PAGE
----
I think there is a need to move ecological design in NZ beyond the twin poles of revegetation on the one hand and garden design with natives on the other. I have been thinking about how to do this and, during my ‘sabbatical’ at University of Sheffield, saw how effective a tool was the modelling of ecological design on wild communities but without the automatic adherence to the ‘indigenous’ plant menu.
To do ecological design in urban areas we need to look for vegetation communities in the wild of New Zealand that are adapted to similar climate, microclimate and ground conditions to those found in the design site. What makes it more interesting and, in fact, more achievable is when those conditions are extreme – drylands, wetlands, nutrient poor lands, eg gumlands etc.
We are more familiar with the various wetland conditions found in many urban stormwater management systems and how these can be used to develop diverse wetland communities. Much urban landscape exists in close proximity to hard materials – concrete, asphalt, brick, etc.- Rather than remove all this and replace with topsoil at great expense can we use the pioneer vegetation of locations like Rangitoto lava beds? In the unique and distinctive Rangitoto vegetation can we see inspiration for city landscape.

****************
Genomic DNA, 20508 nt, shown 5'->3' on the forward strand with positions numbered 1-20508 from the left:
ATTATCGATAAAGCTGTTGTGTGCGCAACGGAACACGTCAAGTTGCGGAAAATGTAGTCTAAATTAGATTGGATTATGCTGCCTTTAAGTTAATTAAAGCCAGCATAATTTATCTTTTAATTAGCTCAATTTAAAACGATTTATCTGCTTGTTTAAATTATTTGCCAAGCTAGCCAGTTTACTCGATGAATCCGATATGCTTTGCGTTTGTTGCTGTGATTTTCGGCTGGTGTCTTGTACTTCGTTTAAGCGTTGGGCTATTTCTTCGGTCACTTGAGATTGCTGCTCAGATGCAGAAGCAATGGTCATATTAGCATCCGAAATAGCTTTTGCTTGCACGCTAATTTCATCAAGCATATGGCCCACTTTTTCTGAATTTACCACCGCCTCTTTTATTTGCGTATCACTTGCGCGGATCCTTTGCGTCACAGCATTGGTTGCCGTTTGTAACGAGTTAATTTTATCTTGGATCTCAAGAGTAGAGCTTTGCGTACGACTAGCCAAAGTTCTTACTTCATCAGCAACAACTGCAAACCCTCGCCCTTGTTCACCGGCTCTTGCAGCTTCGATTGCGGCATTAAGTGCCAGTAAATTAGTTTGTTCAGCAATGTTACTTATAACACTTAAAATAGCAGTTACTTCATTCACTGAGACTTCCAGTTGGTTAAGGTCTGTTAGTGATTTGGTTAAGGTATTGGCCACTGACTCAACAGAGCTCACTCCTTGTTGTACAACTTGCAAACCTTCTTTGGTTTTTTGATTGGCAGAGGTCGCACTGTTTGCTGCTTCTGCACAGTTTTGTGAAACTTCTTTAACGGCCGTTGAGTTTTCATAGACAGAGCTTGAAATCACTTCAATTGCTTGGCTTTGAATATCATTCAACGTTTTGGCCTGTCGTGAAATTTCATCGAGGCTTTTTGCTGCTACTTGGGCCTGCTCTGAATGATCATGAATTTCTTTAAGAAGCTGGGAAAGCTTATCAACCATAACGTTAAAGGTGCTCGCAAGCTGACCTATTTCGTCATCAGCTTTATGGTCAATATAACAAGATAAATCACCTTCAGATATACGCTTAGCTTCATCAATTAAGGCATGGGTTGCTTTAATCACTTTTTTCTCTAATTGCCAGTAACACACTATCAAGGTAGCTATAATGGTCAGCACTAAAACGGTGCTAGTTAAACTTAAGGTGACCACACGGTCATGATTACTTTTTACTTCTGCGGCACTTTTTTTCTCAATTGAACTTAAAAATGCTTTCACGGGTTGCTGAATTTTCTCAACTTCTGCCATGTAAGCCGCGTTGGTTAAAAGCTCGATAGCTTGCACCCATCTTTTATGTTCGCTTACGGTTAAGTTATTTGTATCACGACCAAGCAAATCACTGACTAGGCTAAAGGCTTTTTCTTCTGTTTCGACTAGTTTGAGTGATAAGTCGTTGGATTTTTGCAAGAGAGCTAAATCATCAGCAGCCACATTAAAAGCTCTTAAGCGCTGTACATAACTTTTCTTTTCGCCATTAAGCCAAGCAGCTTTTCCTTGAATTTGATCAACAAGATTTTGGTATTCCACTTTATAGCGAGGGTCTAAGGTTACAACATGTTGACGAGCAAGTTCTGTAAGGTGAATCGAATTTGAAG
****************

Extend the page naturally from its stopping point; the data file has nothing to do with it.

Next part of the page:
Rangitito echoes the harshness of much of the urban environment. Another wild ecology that is located in inhospitable conditions and offers ideas for design is that of dune-lands.
Established wild dune land ‘meadow’ with rich visual qualities. (click to enlarge)
Dune as basis for design on a roof in France. (click to enlarge)
the Ecological design is about designing with plant communities rather than plant species. The basic unit of design is the community or ecosystem (the community plus its physical environment). It is the way we put these together that can create the diversity and intensity of vegetation and habitat that we need and enjoy in urban areas.